Abstract [en]

Martinotti cells are the most prominent distal dendrite-targeting interneurons in the cortex, but their role in controlling pyramidal cell ( PC) activity is largely unknown. Here, we show that the nicotinic acetylcholine receptor alpha 2 subunit (Chrna2) specifically marks layer 5 (L5) Martinotti cells projecting to layer 1. Furthermore, we confirm that Chrna2-expressing Martinotti cells selectively target L5 thick-tufted type A PCs but not thin-tufted type B PCs. Using optogenetic activation and inhibition, we demonstrate how Chrna2-Martinotti cells robustly reset and synchronize type A PCs via slow rhythmic burst activity and rebound excitation. Moreover, using optical feedback inhibition, in which PC spikes controlled the firing of surrounding Chrna2-Martinotti cells, we found that neighboring PC spike trains became synchronized by Martinotti cell inhibition. Together, our results show that L5 Martinotti cells participate in defined cortical circuits and can synchronize PCs in a frequency-dependent manner. These findings suggest that Martinotti cells are pivotal for coordinated PC activity, which is involved in cortical information processing and cognitive control.

Place, publisher, year, edition, pages
PUBLIC LIBRARY SCIENCE, 2017
National Category
Developmental Biology
Identifiers
urn:nbn:se:uu:diva-319126 (URN)10.1371/journal.pbio.2001392 (DOI)000395719500005 ()28182735 (PubMedID)
Funder
The Swedish Foundation for International Cooperation in Research and Higher Education (STINT)Swedish Research CouncilThe Swedish Brain Foundation
Available from: 2017-04-03 Created: 2017-04-03 Last updated: 2017-11-29Bibliographically approved
Enjin, A., Perry, S., Hilscher, M. M., Nagaraja, C., Larhammar, M., Gezelius, H., . . . Kullander, K. (2017). Developmental disruption of recurrent inhibitory feedback results in compensatory adaptation in the Renshaw cell-motor neuron circuit. Journal of Neuroscience, 37(23), 5634-5647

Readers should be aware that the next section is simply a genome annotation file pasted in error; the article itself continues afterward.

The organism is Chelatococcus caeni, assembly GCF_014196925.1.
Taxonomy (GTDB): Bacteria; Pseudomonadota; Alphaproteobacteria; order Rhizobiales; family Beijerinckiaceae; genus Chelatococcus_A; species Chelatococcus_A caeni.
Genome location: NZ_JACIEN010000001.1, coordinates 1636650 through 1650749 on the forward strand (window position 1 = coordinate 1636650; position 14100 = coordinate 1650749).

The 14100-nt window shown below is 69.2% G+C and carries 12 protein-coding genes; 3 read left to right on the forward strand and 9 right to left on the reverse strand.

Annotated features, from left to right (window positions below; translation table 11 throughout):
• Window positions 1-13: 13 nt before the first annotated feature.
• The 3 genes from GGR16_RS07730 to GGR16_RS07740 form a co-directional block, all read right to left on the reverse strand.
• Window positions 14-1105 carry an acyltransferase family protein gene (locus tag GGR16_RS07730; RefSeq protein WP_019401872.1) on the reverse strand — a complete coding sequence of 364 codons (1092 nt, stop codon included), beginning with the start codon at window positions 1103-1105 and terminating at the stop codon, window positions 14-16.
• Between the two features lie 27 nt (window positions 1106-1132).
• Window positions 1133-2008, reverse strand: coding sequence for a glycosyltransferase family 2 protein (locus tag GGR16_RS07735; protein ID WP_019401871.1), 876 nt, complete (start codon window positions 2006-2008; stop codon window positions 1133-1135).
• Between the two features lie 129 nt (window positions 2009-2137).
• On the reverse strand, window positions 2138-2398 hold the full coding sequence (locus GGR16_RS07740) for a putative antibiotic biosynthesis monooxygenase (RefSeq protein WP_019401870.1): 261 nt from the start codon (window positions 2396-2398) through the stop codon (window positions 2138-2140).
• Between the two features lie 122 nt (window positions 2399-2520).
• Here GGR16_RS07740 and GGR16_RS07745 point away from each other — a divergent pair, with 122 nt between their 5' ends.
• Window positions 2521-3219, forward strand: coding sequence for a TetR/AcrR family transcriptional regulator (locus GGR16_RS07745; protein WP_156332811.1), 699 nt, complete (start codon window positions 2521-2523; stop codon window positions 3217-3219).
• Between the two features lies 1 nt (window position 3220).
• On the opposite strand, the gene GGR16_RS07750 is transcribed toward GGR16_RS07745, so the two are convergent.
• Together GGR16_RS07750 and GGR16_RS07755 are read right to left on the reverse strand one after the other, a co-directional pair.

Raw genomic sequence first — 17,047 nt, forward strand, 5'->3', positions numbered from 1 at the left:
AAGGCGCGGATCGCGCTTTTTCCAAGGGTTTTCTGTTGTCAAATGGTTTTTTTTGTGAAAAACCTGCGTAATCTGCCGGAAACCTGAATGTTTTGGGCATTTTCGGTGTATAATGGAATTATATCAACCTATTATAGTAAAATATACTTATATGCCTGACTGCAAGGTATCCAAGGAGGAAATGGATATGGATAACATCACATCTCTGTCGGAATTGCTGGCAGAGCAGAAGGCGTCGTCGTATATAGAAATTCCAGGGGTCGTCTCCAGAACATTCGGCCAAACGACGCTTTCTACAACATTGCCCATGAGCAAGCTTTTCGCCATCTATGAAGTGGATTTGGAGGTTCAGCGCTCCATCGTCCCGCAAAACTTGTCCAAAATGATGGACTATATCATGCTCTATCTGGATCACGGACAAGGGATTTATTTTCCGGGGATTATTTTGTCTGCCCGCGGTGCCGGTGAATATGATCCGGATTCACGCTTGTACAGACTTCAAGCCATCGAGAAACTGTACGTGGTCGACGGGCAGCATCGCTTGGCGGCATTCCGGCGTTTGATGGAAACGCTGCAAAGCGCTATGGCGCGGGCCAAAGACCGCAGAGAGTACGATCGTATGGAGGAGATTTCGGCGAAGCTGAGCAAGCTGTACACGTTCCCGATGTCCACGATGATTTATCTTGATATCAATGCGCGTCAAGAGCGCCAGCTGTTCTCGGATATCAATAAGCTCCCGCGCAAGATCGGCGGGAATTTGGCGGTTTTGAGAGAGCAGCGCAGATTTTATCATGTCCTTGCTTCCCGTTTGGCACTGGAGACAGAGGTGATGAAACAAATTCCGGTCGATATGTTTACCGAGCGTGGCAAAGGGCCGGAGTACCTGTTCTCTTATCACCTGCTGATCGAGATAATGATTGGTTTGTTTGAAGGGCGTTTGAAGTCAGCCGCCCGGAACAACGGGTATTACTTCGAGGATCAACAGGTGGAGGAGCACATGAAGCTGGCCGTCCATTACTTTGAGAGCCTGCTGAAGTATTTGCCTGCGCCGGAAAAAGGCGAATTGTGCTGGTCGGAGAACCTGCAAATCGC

Open this publication in new window or tab >>Developmental disruption of recurrent inhibitory feedback results in compensatory adaptation in the Renshaw cell-motor neuron circuit
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2017 (English)In: Journal of Neuroscience, ISSN 0270-6474, E-ISSN 1529-2401, Vol. 37, no 23, p. 5634-5647Article in journal (Refereed) Published
Abstract [en]

When activating muscles, motor neurons in the spinal cord also activate Renshaw cells, which provide recurrent inhibitory feedback to the motor neurons. The tight coupling with motor neurons suggests that Renshaw cells have an integral role in movement, a role that is yet to be elucidated. Here we used the selective expression of the nicotinic cholinergic receptor α2 (Chrna2) in mice to genetically target the vesicular inhibitory amino acid transporter (VIAAT) in Renshaw cells. Loss of VIAAT from Chrna2Cre-expressing Renshaw cells did not impact any aspect of drug-induced fictive locomotion in the neonatal mouse or change gait, motor coordination, or grip strength in adult mice of both sexes. However, motor neurons from neonatal mice lacking VIAAT in Renshaw cells received spontaneous inhibitory synaptic input with a reduced frequency, showed lower input resistance, and had an increased number of proprioceptive glutamatergic and calbindin-labeled putative Renshaw cell synapses on their soma and proximal dendrites. Concomitantly, Renshaw cells developed with increased excitability and a normal number of cholinergic motor neuron synapses, indicating a compensatory mechanism within the recurrent inhibitory feedback circuit. Our data suggest an integral role for Renshaw cell signaling in shaping the excitability and synaptic input to motor neurons.

Keywords
ChAT, Chrna2, mouse, spinal cord, VIAAT
National Category
Developmental Biology
Research subject
Neuroscience
Identifiers
urn:nbn:se:uu:diva-305237 (URN)10.1523/JNEUROSCI.0949-16.2017 (DOI)000402907200007 ()28483975 (PubMedID)
Funder
The Swedish Brain FoundationThe Swedish Foundation for International Cooperation in Research and Higher Education (STINT)
Note

De 2 första författarna delar förstaförfattarskapet.

Available from: 2016-10-19 Created: 2016-10-13 Last updated: 2017-08-14Bibliographically approved
Patra, K., Lyons, D. J., Bauer, P., Hilscher, M. M., Sharma, S., Leão, R. N. & Kullander, K. (2015). A role for solute carrier family 10 member 4, or vesicular aminergic-associated transporter, in structural remodelling and transmitter release at the mouse neuromuscular junction.. European Journal of Neuroscience, 41(3), 316-327
Open this publication in new window or tab >>A role for solute carrier family 10 member 4, or vesicular aminergic-associated transporter, in structural remodelling and transmitter release at the mouse neuromuscular junction.
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2015 (English)In: European Journal of Neuroscience, ISSN 0953-816X, E-ISSN 1460-9568, Vol. 41, no 3, p. 316-327Article in journal (Refereed) Published
Abstract [en]